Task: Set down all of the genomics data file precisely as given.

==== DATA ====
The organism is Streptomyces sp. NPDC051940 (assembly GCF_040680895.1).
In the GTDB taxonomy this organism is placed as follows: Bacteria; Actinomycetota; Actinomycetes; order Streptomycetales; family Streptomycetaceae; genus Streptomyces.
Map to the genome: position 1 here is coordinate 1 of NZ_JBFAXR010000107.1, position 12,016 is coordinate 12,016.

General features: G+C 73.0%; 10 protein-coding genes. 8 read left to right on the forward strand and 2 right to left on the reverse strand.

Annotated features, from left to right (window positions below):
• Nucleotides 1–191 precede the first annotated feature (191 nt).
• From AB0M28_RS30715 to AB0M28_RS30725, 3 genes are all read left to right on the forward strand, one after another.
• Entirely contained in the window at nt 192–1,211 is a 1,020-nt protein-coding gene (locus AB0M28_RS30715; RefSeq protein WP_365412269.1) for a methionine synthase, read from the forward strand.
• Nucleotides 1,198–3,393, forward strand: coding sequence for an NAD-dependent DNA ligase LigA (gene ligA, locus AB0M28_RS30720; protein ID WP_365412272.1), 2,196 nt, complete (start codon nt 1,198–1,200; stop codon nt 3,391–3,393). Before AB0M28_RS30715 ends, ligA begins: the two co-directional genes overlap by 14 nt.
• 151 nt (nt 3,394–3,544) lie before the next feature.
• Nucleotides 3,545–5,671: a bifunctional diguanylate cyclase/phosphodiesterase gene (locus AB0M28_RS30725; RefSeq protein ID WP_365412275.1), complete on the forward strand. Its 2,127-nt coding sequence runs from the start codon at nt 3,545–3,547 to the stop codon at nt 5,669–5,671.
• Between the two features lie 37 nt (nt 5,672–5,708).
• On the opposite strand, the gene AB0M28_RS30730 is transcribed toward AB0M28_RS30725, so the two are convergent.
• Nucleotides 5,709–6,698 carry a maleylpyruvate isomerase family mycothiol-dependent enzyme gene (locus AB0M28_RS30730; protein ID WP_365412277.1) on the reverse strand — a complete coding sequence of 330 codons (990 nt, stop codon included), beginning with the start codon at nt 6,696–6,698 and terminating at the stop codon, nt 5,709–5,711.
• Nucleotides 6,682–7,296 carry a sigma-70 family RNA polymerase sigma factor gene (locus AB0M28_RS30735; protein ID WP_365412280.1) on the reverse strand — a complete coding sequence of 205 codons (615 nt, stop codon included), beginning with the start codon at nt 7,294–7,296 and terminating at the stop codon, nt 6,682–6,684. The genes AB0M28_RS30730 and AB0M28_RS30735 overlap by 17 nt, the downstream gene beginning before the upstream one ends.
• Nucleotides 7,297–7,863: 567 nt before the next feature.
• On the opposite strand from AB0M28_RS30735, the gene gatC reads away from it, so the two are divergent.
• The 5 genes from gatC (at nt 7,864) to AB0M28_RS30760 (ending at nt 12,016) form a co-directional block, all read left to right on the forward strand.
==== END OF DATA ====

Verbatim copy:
The organism is Streptomyces sp. NPDC051940 (assembly GCF_040680895.1).
In the GTDB taxonomy this organism is placed as follows: Bacteria; Actinomycetota; Actinomycetes; order Streptomycetales; family Streptomycetaceae; genus Streptomyces.
Map to the genome: position 1 here is coordinate 1 of NZ_JBFAXR010000107.1, position 12,016 is coordinate 12,016.

General features: G+C 73.0%; 10 protein-coding genes. 8 read left to right on the forward strand and 2 right to left on the reverse strand.

Annotated features, from left to right (window positions below):
• Nucleotides 1–191 precede the first annotated feature (191 nt).
• From AB0M28_RS30715 to AB0M28_RS30725, 3 genes are all read left to right on the forward strand, one after another.
• Entirely contained in the window at nt 192–1,211 is a 1,020-nt protein-coding gene (locus AB0M28_RS30715; RefSeq protein WP_365412269.1) for a methionine synthase, read from the forward strand.
• Nucleotides 1,198–3,393, forward strand: coding sequence for an NAD-dependent DNA ligase LigA (gene ligA, locus AB0M28_RS30720; protein ID WP_365412272.1), 2,196 nt, complete (start codon nt 1,198–1,200; stop codon nt 3,391–3,393). Before AB0M28_RS30715 ends, ligA begins: the two co-directional genes overlap by 14 nt.
• 151 nt (nt 3,394–3,544) lie before the next feature.
• Nucleotides 3,545–5,671: a bifunctional diguanylate cyclase/phosphodiesterase gene (locus AB0M28_RS30725; RefSeq protein ID WP_365412275.1), complete on the forward strand. Its 2,127-nt coding sequence runs from the start codon at nt 3,545–3,547 to the stop codon at nt 5,669–5,671.
• Between the two features lie 37 nt (nt 5,672–5,708).
• On the opposite strand, the gene AB0M28_RS30730 is transcribed toward AB0M28_RS30725, so the two are convergent.
• Nucleotides 5,709–6,698 carry a maleylpyruvate isomerase family mycothiol-dependent enzyme gene (locus AB0M28_RS30730; protein ID WP_365412277.1) on the reverse strand — a complete coding sequence of 330 codons (990 nt, stop codon included), beginning with the start codon at nt 6,696–6,698 and terminating at the stop codon, nt 5,709–5,711.
• Nucleotides 6,682–7,296 carry a sigma-70 family RNA polymerase sigma factor gene (locus AB0M28_RS30735; protein ID WP_365412280.1) on the reverse strand — a complete coding sequence of 205 codons (615 nt, stop codon included), beginning with the start codon at nt 7,294–7,296 and terminating at the stop codon, nt 6,682–6,684. The genes AB0M28_RS30730 and AB0M28_RS30735 overlap by 17 nt, the downstream gene beginning before the upstream one ends.
• Nucleotides 7,297–7,863: 567 nt before the next feature.
• On the opposite strand from AB0M28_RS30735, the gene gatC reads away from it, so the two are divergent.
• The 5 genes from gatC (at nt 7,864) to AB0M28_RS30760 (ending at nt 12,016) form a co-directional block, all read left to right on the forward strand.